We have no doubt that when President Barack Obama visits Mansfield on Wednesday, it will be a highly scripted event.
Any president who has occupied the White House has been saddle with the heavy burden of protocol.
As it should be.
We hope, however, that when the president visits our community, he will take the time to get to know us a little.
We also hope to learn more about him and how another four years in office might benefit Mansfield and Richland County.
If we had the chance, we’d ask a few questions.
Our first question to the president would be: What about the C-27J program at Mansfield Lahm Regional Airport?
The Air National Guard base where Air Force One will land remains threatened by Obama’s proposed cuts to the military budget.
With no replacement mission for the 179th, the cargo planes that served so valiantly in Afghanistan could be scrapped next year.
The cost to operate these planes — and staff the Air National Guard unit — is far lower than any alternative aircraft operated by our full-time military. We have proven the cost effectiveness of the 179th, yet the president’s military budget has proposed eliminating the aircraft and ending the 179th’s mission in Mansfield.
Beyond the threat to national security, Mansfield stands to lose nearly 1,000 jobs if the president gets his way.
So, Mr. President, please explain to the people of Mansfield why the U.S. government wants to eliminate such a worthwhile part of our community and nation.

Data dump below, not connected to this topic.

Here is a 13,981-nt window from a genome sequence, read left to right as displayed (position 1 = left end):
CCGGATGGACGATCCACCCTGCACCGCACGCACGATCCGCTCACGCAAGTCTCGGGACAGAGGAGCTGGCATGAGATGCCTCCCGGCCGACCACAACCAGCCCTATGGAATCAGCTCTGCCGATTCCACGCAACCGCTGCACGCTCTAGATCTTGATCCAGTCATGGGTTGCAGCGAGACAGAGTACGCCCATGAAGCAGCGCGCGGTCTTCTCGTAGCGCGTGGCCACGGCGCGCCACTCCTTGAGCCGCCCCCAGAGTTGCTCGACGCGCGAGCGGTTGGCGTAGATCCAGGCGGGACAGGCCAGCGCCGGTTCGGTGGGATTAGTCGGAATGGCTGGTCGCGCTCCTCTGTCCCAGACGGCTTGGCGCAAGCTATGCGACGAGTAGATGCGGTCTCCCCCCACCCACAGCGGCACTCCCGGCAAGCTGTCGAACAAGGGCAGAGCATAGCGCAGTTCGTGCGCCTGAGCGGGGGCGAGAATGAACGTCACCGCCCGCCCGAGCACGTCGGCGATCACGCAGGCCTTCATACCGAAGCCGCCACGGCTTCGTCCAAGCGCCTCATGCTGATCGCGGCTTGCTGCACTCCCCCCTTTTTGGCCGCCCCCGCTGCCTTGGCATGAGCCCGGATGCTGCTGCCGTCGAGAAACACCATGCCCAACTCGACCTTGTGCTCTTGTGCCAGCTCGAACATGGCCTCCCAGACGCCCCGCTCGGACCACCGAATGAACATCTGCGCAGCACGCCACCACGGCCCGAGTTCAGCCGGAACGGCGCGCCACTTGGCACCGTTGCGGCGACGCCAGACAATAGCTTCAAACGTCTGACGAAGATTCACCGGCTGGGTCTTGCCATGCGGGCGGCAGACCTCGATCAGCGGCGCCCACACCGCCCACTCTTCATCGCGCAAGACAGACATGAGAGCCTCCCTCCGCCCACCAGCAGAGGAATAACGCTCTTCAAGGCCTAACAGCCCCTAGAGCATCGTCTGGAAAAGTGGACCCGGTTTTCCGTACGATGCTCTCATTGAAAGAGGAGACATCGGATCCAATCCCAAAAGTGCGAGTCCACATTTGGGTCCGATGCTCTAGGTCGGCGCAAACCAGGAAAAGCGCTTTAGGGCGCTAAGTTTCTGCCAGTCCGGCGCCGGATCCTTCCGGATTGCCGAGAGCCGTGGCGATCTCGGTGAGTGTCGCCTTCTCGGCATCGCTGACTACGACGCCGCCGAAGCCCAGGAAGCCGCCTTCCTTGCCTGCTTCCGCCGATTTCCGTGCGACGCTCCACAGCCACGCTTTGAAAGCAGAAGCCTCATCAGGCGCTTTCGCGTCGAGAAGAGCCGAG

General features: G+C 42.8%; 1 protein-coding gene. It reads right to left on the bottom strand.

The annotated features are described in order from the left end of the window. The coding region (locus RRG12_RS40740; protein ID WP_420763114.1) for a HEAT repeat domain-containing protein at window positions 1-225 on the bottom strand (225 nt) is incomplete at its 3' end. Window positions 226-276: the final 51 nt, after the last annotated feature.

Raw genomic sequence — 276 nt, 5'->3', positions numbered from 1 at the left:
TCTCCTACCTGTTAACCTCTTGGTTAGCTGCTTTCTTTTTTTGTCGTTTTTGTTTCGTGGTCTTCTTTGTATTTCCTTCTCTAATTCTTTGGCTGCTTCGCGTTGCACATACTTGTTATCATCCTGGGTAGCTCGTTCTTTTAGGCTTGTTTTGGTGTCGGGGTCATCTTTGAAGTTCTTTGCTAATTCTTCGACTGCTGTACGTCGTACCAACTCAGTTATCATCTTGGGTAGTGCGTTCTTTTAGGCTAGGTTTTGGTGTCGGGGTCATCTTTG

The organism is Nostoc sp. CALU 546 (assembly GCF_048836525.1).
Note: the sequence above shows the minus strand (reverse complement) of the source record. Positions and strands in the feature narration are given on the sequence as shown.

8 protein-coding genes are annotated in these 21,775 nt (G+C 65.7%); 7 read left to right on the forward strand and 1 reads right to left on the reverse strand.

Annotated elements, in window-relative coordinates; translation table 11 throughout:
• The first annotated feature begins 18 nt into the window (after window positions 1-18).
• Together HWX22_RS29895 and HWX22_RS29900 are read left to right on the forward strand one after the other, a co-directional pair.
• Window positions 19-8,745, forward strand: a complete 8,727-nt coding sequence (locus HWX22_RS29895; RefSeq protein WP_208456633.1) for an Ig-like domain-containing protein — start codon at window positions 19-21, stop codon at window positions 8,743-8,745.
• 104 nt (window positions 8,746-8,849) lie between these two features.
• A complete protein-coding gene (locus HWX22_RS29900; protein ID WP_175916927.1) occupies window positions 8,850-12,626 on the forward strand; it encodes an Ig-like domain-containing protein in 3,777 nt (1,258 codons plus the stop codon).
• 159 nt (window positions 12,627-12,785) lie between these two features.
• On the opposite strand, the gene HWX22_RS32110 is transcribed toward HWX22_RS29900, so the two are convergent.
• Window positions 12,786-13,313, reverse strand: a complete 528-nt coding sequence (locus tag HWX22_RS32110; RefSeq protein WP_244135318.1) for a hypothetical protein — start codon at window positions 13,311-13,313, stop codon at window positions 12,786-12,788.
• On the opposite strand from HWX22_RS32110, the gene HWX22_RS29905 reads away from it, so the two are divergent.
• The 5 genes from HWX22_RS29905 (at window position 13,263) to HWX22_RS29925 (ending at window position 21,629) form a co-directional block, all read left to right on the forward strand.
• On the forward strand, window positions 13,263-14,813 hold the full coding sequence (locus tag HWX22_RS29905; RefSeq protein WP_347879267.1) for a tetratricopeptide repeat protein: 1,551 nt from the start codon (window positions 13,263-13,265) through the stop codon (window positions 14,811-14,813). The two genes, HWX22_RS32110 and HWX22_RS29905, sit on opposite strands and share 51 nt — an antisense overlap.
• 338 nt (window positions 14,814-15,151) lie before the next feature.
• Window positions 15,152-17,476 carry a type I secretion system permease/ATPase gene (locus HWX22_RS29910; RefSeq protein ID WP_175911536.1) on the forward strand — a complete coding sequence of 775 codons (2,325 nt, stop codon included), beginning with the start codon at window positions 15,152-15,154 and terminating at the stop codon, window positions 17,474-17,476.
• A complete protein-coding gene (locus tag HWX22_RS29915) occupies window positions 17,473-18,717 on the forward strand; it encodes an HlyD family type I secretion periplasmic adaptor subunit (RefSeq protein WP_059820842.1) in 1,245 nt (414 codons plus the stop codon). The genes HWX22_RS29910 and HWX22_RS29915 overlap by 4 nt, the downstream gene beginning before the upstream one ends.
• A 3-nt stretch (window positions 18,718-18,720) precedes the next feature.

Next, Mr. President, we are looking for any insight you might have regarding the sale of the former General Motors plant in Ontario.
The once-vital part of our community provided several thousand jobs.
When the plant was idled, the jobs vanished, but the workers remained in our community, ready for whatever might take GM’s place. To date, nothing has. The federally managed trust overseeing the sale of the plant continues to say a sale is close.
We are assuming the president has some idea of what is going on about the pending sale, and we would like him to tell us what it might mean to the future of our community.
Finally, whatever happened to the war on drugs?
In a News Journal report last month, we learned there are almost 80,000 job openings across the state, but not enough drug-free applicants to fill them. As many as 10 percent of all applicants locally are not passing their pre-employment drug test.
Even more alarming, up to 20 percent of active employees involved in accidents fail post-accident drug tests. Across the county line, 84 percent of those incarcerated in Crawford County are there because of drug-related charges.
This is unacceptable. We need help.
Mr. President, how can you help us slow the growth of drug use that is devastating our local economy?
We are certain other communities across the United States have similar problems.
We look forward to the president’s visit and hope that we will receive more than boilerplate campaign answers to these and other questions that our residents might have.